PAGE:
Fedora Atomic and Docker Host Image [was Re: Docker Host Image: Requirements?]

Collins, Robert (Converged Cloud) rbtcollins at hp.com
Tue Mar 11 02:49:14 UTC 2014

Sorry for the top post OWA FTL.

+1 on the overall message there, but let me also note that Ubuntu has a far smaller base image which still includes Python. Seems like there is likely plenty of fat elsewhere that can be pulled out if smaller is the goal.

Robert Collins <rbtcollins at hp.com>
Distinguished Technologist
HP Converged Cloud
From: cloud-bounces at lists.fedoraproject.org [cloud-bounces at lists.fedoraproject.org] on behalf of Steven Dake [sdake at redhat.com]
Sent: Tuesday, 11 March 2014 15:46
To: Fedora Cloud SIG
Cc: 'Charles Crouch'; James Slagle; Perry Myers
Subject: Re: Fedora Atomic and Docker Host Image [was Re: Docker Host Image: Requirements?]

On 03/10/2014 06:35 PM, Colin Walters wrote:
On Mon, Mar 10, 2014 at 8:26 PM, Steven Dake <sdake at redhat.com><mailto:sdake at redhat.com> wrote:

If these are removed from a guest operating system, the guest won't be able to function with TripleO, Heat, or anyone that depends on cloud-init. Removing cloud-init support effectively kills any motivation for AWS adoption of a guest operating system that we may produce.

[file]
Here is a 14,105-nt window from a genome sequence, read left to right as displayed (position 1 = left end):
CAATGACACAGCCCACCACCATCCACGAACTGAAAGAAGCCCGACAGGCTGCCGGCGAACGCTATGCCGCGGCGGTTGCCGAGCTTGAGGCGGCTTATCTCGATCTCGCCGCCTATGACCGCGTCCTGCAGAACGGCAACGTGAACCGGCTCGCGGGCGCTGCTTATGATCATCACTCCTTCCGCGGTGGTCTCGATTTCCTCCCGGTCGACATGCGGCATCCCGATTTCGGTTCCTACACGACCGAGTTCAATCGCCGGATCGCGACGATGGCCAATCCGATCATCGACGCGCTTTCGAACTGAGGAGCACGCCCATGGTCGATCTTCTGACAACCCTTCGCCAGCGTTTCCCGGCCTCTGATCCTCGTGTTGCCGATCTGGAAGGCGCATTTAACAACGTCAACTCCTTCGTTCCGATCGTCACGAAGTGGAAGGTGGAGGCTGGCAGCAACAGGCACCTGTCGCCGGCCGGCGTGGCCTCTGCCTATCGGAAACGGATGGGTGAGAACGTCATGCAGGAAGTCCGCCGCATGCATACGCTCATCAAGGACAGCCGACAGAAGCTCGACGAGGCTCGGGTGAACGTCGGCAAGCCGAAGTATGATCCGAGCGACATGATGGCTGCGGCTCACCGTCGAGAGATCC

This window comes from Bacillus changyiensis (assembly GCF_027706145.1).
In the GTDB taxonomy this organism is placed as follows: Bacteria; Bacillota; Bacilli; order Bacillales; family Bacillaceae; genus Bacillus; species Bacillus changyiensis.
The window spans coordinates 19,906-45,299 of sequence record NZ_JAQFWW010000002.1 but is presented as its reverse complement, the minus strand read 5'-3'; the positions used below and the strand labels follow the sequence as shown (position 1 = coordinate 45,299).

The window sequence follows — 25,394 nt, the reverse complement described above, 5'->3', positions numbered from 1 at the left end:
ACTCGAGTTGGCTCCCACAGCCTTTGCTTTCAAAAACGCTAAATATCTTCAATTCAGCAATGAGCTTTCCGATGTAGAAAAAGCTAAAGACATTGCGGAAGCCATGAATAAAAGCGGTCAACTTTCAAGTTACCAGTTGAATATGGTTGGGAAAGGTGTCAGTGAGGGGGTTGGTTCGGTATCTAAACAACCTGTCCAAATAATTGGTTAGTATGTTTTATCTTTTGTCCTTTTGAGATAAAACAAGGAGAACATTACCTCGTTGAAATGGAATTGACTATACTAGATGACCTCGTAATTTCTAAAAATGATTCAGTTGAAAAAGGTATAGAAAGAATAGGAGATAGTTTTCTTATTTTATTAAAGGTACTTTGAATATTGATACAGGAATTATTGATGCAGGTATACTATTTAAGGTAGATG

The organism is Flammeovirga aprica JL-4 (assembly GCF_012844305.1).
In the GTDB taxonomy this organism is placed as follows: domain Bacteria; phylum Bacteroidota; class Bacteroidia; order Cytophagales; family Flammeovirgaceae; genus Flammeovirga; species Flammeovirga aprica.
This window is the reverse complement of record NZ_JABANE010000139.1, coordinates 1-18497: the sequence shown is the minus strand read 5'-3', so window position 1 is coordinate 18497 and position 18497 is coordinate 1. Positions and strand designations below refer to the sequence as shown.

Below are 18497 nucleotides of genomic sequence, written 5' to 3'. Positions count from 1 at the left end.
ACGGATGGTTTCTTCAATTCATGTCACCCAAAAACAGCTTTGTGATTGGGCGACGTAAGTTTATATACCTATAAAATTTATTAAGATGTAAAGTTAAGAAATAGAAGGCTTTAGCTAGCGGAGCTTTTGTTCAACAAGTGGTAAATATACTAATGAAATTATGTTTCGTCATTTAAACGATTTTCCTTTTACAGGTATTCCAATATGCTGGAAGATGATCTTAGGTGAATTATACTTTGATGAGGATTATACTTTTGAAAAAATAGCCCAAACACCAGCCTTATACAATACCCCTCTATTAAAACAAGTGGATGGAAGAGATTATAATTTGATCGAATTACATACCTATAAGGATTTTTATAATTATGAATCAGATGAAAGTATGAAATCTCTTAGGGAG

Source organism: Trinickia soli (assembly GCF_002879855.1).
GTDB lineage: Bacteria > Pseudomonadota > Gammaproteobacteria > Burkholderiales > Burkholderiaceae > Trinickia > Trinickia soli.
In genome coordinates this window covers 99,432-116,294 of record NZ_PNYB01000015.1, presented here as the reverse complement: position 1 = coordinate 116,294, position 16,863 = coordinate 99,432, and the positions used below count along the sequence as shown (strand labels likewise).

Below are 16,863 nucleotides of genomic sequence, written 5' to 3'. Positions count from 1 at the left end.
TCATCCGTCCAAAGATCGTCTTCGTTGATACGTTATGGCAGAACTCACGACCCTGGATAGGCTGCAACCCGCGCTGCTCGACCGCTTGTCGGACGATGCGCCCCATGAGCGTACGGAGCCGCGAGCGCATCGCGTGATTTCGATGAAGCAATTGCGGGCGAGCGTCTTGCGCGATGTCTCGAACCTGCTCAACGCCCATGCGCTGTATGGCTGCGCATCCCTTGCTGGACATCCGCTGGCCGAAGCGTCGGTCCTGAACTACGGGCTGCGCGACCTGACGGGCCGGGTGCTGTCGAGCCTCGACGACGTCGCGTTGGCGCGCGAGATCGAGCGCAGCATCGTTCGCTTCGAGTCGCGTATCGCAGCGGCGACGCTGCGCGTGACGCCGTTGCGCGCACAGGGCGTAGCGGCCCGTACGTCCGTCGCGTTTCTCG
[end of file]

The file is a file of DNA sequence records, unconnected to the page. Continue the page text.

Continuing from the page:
I would say that there are many valid ways to provision and manage machines, of which Heat/CloudFormation is one.  min-metadata-service does exactly what it needs to do to provide the fundamental basis for secure remote access to the machine, and with
the guest will also be able to reach out and register on bootup (perhaps by first pulling a docker container), which is all one needs to implement higher order management tools.

TL;DR don't remove cloud-init

I have had a look at the min-metadata-server repo.

I am not certain Heat could be made to work with only ssh and userdata execution.  Heat relies on something called part handlers to join multiple blobs of data into one userdata blob that can then be ran by cloud-init and our cloudinit part handler code.  I suppose it is possible to convert how we execute guest configuration by translating all our code base into a userdata blob, but there are other packages, specifcally os-collect-config, os-refresh-config, and os-apply-config in play here.